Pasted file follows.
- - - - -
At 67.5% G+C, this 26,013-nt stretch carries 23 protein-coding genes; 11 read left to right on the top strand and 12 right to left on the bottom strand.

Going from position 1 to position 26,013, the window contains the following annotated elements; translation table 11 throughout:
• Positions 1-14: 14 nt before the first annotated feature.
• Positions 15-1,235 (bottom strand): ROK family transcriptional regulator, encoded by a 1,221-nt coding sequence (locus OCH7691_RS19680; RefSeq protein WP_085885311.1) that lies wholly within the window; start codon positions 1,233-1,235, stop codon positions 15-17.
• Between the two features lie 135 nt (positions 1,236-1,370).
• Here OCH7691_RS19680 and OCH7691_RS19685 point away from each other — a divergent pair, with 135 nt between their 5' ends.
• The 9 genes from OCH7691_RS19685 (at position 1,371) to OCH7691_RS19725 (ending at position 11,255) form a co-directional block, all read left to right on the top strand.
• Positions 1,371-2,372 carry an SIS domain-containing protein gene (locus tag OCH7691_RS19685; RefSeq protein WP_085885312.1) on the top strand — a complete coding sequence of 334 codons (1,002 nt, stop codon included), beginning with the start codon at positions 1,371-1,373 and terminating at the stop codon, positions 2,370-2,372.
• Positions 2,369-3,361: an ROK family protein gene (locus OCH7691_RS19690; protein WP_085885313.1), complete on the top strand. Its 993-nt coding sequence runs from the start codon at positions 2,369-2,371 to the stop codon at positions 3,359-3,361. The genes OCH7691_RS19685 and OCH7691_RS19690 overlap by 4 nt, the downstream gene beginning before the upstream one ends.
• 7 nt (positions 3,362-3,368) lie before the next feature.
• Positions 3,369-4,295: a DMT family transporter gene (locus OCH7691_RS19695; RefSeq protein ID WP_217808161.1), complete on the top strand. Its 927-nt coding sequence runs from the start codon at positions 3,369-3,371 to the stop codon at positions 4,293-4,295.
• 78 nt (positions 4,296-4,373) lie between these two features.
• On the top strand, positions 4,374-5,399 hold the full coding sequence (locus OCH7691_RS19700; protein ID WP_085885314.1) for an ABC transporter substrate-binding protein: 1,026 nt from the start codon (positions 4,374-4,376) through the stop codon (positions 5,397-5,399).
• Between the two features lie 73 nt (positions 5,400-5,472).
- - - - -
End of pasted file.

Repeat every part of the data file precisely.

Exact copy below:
At 67.5% G+C, this 26,013-nt stretch carries 23 protein-coding genes; 11 read left to right on the top strand and 12 right to left on the bottom strand.

Going from position 1 to position 26,013, the window contains the following annotated elements; translation table 11 throughout:
• Positions 1-14: 14 nt before the first annotated feature.
• Positions 15-1,235 (bottom strand): ROK family transcriptional regulator, encoded by a 1,221-nt coding sequence (locus OCH7691_RS19680; RefSeq protein WP_085885311.1) that lies wholly within the window; start codon positions 1,233-1,235, stop codon positions 15-17.
• Between the two features lie 135 nt (positions 1,236-1,370).
• Here OCH7691_RS19680 and OCH7691_RS19685 point away from each other — a divergent pair, with 135 nt between their 5' ends.
• The 9 genes from OCH7691_RS19685 (at position 1,371) to OCH7691_RS19725 (ending at position 11,255) form a co-directional block, all read left to right on the top strand.
• Positions 1,371-2,372 carry an SIS domain-containing protein gene (locus tag OCH7691_RS19685; RefSeq protein WP_085885312.1) on the top strand — a complete coding sequence of 334 codons (1,002 nt, stop codon included), beginning with the start codon at positions 1,371-1,373 and terminating at the stop codon, positions 2,370-2,372.
• Positions 2,369-3,361: an ROK family protein gene (locus OCH7691_RS19690; protein WP_085885313.1), complete on the top strand. Its 993-nt coding sequence runs from the start codon at positions 2,369-2,371 to the stop codon at positions 3,359-3,361. The genes OCH7691_RS19685 and OCH7691_RS19690 overlap by 4 nt, the downstream gene beginning before the upstream one ends.
• 7 nt (positions 3,362-3,368) lie before the next feature.
• Positions 3,369-4,295: a DMT family transporter gene (locus OCH7691_RS19695; RefSeq protein ID WP_217808161.1), complete on the top strand. Its 927-nt coding sequence runs from the start codon at positions 3,369-3,371 to the stop codon at positions 4,293-4,295.
• 78 nt (positions 4,296-4,373) lie between these two features.
• On the top strand, positions 4,374-5,399 hold the full coding sequence (locus OCH7691_RS19700; protein ID WP_085885314.1) for an ABC transporter substrate-binding protein: 1,026 nt from the start codon (positions 4,374-4,376) through the stop codon (positions 5,397-5,399).
• Between the two features lie 73 nt (positions 5,400-5,472).